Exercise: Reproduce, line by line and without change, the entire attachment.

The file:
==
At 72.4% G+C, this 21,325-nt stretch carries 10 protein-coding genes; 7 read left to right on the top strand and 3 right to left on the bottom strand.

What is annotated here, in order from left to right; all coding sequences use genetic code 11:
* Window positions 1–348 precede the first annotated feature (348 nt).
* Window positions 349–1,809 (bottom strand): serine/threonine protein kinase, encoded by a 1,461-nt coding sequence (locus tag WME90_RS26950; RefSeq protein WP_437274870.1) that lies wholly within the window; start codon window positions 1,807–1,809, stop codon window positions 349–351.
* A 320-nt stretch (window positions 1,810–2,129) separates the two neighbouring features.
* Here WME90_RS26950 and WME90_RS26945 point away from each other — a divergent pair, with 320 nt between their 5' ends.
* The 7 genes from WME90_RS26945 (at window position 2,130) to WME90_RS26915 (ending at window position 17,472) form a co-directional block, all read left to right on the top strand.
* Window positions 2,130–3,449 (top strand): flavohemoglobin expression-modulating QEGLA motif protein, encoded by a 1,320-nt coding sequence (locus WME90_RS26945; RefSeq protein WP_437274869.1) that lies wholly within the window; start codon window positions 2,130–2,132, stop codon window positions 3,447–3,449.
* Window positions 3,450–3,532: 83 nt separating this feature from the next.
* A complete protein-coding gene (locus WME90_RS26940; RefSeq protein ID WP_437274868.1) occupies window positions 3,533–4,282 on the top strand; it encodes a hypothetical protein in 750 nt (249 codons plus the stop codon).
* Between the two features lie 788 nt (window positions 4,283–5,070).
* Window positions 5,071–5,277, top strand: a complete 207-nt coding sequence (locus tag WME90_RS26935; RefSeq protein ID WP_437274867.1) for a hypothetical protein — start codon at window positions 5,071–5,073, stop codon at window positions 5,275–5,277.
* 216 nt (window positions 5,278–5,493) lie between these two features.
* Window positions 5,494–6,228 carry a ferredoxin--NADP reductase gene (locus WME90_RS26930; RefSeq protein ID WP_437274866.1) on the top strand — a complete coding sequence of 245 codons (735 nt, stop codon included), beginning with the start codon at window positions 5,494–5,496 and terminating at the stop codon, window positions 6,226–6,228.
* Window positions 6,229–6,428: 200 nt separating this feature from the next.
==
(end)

At 72.4% G+C, this 21,325-nt stretch carries 10 protein-coding genes; 7 read left to right on the top strand and 3 right to left on the bottom strand.

What is annotated here, in order from left to right; all coding sequences use genetic code 11:
* Window positions 1–348 precede the first annotated feature (348 nt).
* Window positions 349–1,809 (bottom strand): serine/threonine protein kinase, encoded by a 1,461-nt coding sequence (locus tag WME90_RS26950; RefSeq protein WP_437274870.1) that lies wholly within the window; start codon window positions 1,807–1,809, stop codon window positions 349–351.
* A 320-nt stretch (window positions 1,810–2,129) separates the two neighbouring features.
* Here WME90_RS26950 and WME90_RS26945 point away from each other — a divergent pair, with 320 nt between their 5' ends.
* The 7 genes from WME90_RS26945 (at window position 2,130) to WME90_RS26915 (ending at window position 17,472) form a co-directional block, all read left to right on the top strand.
* Window positions 2,130–3,449 (top strand): flavohemoglobin expression-modulating QEGLA motif protein, encoded by a 1,320-nt coding sequence (locus WME90_RS26945; RefSeq protein WP_437274869.1) that lies wholly within the window; start codon window positions 2,130–2,132, stop codon window positions 3,447–3,449.
* Window positions 3,450–3,532: 83 nt separating this feature from the next.
* A complete protein-coding gene (locus WME90_RS26940; RefSeq protein ID WP_437274868.1) occupies window positions 3,533–4,282 on the top strand; it encodes a hypothetical protein in 750 nt (249 codons plus the stop codon).
* Between the two features lie 788 nt (window positions 4,283–5,070).
* Window positions 5,071–5,277, top strand: a complete 207-nt coding sequence (locus tag WME90_RS26935; RefSeq protein ID WP_437274867.1) for a hypothetical protein — start codon at window positions 5,071–5,073, stop codon at window positions 5,275–5,277.
* 216 nt (window positions 5,278–5,493) lie between these two features.
* Window positions 5,494–6,228 carry a ferredoxin--NADP reductase gene (locus WME90_RS26930; RefSeq protein ID WP_437274866.1) on the top strand — a complete coding sequence of 245 codons (735 nt, stop codon included), beginning with the start codon at window positions 5,494–5,496 and terminating at the stop codon, window positions 6,226–6,228.
* Window positions 6,229–6,428: 200 nt separating this feature from the next.